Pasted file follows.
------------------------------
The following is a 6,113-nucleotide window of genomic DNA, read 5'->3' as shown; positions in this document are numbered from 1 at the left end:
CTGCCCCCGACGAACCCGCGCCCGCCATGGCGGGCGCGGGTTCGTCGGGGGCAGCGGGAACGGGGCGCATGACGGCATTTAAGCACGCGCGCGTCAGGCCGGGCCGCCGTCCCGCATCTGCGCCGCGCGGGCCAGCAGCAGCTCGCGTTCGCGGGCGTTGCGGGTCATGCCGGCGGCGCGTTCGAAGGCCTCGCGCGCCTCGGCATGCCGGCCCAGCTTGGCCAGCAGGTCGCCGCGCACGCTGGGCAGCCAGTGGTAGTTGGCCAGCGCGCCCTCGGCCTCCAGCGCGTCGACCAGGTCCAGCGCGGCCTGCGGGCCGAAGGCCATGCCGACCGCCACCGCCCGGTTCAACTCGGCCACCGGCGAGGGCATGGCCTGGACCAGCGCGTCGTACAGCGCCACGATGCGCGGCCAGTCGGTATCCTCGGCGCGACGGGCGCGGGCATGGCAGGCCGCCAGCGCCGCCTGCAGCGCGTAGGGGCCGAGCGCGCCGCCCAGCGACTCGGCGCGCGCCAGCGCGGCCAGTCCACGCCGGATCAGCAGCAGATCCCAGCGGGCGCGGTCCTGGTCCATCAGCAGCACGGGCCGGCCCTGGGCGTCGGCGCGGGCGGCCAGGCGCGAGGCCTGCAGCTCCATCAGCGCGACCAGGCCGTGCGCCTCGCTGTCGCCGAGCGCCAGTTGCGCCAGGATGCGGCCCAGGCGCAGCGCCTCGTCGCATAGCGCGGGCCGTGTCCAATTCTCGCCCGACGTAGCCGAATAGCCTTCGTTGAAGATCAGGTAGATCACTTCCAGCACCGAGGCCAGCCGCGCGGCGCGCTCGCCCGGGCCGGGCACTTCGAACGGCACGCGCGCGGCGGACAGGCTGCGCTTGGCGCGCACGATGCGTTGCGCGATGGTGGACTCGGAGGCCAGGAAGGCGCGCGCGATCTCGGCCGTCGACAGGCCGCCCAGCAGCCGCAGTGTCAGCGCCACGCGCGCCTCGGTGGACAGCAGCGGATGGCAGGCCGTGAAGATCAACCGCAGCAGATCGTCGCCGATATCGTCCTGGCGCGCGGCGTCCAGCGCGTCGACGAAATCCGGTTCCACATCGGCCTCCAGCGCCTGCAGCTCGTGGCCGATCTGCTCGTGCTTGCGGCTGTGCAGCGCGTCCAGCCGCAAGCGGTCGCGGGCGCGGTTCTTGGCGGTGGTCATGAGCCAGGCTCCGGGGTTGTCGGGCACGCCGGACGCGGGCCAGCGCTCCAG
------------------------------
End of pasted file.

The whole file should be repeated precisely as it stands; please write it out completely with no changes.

The following is a 6,113-nucleotide window of genomic DNA, read 5'->3' as shown; positions in this document are numbered from 1 at the left end:
CTGCCCCCGACGAACCCGCGCCCGCCATGGCGGGCGCGGGTTCGTCGGGGGCAGCGGGAACGGGGCGCATGACGGCATTTAAGCACGCGCGCGTCAGGCCGGGCCGCCGTCCCGCATCTGCGCCGCGCGGGCCAGCAGCAGCTCGCGTTCGCGGGCGTTGCGGGTCATGCCGGCGGCGCGTTCGAAGGCCTCGCGCGCCTCGGCATGCCGGCCCAGCTTGGCCAGCAGGTCGCCGCGCACGCTGGGCAGCCAGTGGTAGTTGGCCAGCGCGCCCTCGGCCTCCAGCGCGTCGACCAGGTCCAGCGCGGCCTGCGGGCCGAAGGCCATGCCGACCGCCACCGCCCGGTTCAACTCGGCCACCGGCGAGGGCATGGCCTGGACCAGCGCGTCGTACAGCGCCACGATGCGCGGCCAGTCGGTATCCTCGGCGCGACGGGCGCGGGCATGGCAGGCCGCCAGCGCCGCCTGCAGCGCGTAGGGGCCGAGCGCGCCGCCCAGCGACTCGGCGCGCGCCAGCGCGGCCAGTCCACGCCGGATCAGCAGCAGATCCCAGCGGGCGCGGTCCTGGTCCATCAGCAGCACGGGCCGGCCCTGGGCGTCGGCGCGGGCGGCCAGGCGCGAGGCCTGCAGCTCCATCAGCGCGACCAGGCCGTGCGCCTCGCTGTCGCCGAGCGCCAGTTGCGCCAGGATGCGGCCCAGGCGCAGCGCCTCGTCGCATAGCGCGGGCCGTGTCCAATTCTCGCCCGACGTAGCCGAATAGCCTTCGTTGAAGATCAGGTAGATCACTTCCAGCACCGAGGCCAGCCGCGCGGCGCGCTCGCCCGGGCCGGGCACTTCGAACGGCACGCGCGCGGCGGACAGGCTGCGCTTGGCGCGCACGATGCGTTGCGCGATGGTGGACTCGGAGGCCAGGAAGGCGCGCGCGATCTCGGCCGTCGACAGGCCGCCCAGCAGCCGCAGTGTCAGCGCCACGCGCGCCTCGGTGGACAGCAGCGGATGGCAGGCCGTGAAGATCAACCGCAGCAGATCGTCGCCGATATCGTCCTGGCGCGCGGCGTCCAGCGCGTCGACGAAATCCGGTTCCACATCGGCCTCCAGCGCCTGCAGCTCGTGGCCGATCTGCTCGTGCTTGCGGCTGTGCAGCGCGTCCAGCCGCAAGCGGTCGCGGGCGCGGTTCTTGGCGGTGGTCATGAGCCAGGCTCCGGGGTTGTCGGGCACGCCGGACGCGGGCCAGCGCTCCAG